How is asthma different from breathing problems due to a cold or allergies?

Asthma is more of a genetic disease affecting the lungs, whereas colds and allergies will just affect the sinuses. Watch David Kamrava, MD, of West Hills Hospital & Medical Center, explain more.
Asthma is a condition where the tiny sacs in the lungs (alveoli) that absorb air are essentially "pinched off." This constriction prevents oxygen from either entering or leaving the lungs efficiently. A similar condition can occur with colds or allergies, when breathing is affected by the extra mucus that develops. Because of the differences in the cause of the breathing problems, the treatment is quite different for asthma versus a cold or allergies.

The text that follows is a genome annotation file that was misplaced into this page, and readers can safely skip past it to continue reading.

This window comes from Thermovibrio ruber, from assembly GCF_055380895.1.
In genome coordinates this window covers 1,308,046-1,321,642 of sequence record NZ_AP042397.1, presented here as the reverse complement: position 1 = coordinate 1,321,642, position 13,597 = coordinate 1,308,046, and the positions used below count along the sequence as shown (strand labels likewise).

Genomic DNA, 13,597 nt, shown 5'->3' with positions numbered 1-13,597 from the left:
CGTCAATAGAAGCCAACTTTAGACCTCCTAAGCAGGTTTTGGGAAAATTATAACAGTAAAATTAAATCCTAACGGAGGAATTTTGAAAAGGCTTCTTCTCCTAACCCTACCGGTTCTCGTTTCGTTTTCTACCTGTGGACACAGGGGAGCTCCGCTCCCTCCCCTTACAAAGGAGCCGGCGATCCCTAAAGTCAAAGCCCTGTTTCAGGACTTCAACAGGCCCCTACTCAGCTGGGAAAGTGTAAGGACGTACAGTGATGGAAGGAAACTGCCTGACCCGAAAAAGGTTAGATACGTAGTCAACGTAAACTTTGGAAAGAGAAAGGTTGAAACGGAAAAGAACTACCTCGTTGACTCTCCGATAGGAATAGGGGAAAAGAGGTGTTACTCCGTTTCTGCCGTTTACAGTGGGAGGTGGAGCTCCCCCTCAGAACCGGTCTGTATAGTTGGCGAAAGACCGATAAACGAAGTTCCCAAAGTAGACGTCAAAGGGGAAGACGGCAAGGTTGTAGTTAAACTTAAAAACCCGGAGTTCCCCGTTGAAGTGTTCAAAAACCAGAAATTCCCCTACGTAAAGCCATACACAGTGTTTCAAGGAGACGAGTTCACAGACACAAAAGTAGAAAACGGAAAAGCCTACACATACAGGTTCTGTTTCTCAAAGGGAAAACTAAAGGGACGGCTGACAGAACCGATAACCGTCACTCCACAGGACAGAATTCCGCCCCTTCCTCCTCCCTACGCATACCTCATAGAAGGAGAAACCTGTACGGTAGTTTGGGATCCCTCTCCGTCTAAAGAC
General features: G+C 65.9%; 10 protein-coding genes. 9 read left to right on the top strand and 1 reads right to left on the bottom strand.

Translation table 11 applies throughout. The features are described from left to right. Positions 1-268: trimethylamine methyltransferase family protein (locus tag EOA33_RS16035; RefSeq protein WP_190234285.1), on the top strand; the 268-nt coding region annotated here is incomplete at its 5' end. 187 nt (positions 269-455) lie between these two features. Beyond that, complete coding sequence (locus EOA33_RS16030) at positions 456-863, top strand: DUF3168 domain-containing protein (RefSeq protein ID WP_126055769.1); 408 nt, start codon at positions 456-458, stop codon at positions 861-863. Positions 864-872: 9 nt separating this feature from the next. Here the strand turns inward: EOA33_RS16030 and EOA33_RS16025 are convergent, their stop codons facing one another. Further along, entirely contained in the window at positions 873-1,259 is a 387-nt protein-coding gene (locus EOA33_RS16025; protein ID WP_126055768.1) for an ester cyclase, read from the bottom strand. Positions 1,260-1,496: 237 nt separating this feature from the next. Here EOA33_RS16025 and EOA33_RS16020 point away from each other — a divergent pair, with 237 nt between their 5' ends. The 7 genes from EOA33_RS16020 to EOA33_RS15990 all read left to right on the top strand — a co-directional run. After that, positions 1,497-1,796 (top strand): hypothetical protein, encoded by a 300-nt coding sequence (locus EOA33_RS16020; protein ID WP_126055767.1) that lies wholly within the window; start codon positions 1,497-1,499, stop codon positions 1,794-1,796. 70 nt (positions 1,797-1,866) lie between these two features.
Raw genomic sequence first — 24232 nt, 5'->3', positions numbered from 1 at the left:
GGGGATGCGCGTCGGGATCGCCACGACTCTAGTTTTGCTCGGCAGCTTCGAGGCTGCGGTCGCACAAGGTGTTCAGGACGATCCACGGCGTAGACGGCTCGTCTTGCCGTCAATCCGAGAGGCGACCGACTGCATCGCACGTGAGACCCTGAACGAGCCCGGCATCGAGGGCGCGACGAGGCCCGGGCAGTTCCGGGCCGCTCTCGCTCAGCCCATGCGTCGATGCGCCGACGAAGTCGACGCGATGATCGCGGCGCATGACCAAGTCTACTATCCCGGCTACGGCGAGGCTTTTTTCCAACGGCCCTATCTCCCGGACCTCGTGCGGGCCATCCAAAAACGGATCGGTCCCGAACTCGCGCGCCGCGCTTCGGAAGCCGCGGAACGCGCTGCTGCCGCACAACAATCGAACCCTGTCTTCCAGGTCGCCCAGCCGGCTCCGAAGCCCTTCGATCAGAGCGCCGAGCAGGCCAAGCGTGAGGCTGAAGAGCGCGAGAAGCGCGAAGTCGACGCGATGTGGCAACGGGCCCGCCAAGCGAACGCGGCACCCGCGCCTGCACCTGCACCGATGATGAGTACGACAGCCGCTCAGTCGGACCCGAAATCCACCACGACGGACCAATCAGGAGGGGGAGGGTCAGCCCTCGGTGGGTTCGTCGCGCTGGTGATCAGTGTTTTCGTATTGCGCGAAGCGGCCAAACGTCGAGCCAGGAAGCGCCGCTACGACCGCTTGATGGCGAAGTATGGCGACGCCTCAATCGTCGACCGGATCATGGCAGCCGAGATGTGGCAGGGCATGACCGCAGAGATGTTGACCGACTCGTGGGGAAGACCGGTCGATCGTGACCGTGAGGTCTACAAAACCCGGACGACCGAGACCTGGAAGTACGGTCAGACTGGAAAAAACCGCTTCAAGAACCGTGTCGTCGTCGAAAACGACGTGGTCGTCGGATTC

Maoshing Ni, PhD, LAc
Geriatric Medicine
People who are having an asthma attack have real trouble taking a breath. Many people with stuffy noses from hay fever or colds say, "I can't breathe," but they retain the option of breathing through the mouth. Asthmatics, however, know what "I can't breathe" really means. Instead of their nasal passages, it is the bronchial tubes in their lungs that become swollen and clogged. Breathing can become frighteningly difficult. Asthma involves two conditions: (1) contraction of the small muscles surrounding the bronchial tubes and (2) swelling of the lining of those tubes.

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Important: This content reflects information from various individuals and organizations and may offer alternative or opposing points of view. It should not be used for medical advice, diagnosis or treatment. As always, you should consult with your healthcare provider about your specific health needs.